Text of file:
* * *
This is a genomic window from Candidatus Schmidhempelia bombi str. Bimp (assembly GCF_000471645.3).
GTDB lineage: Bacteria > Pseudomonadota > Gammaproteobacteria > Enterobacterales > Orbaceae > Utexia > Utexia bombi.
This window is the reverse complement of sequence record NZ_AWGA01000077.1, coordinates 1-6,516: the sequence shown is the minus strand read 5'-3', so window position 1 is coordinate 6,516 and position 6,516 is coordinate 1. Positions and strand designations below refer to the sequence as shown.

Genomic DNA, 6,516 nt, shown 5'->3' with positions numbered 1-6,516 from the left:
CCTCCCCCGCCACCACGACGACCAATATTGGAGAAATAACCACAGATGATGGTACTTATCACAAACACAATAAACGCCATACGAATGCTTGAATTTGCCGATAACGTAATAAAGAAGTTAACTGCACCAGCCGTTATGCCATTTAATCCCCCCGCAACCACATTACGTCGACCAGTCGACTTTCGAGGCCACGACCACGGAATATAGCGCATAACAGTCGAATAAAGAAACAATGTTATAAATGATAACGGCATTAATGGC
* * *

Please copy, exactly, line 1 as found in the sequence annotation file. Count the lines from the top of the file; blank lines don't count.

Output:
This is a genomic window from Candidatus Schmidhempelia bombi str. Bimp (assembly GCF_000471645.3).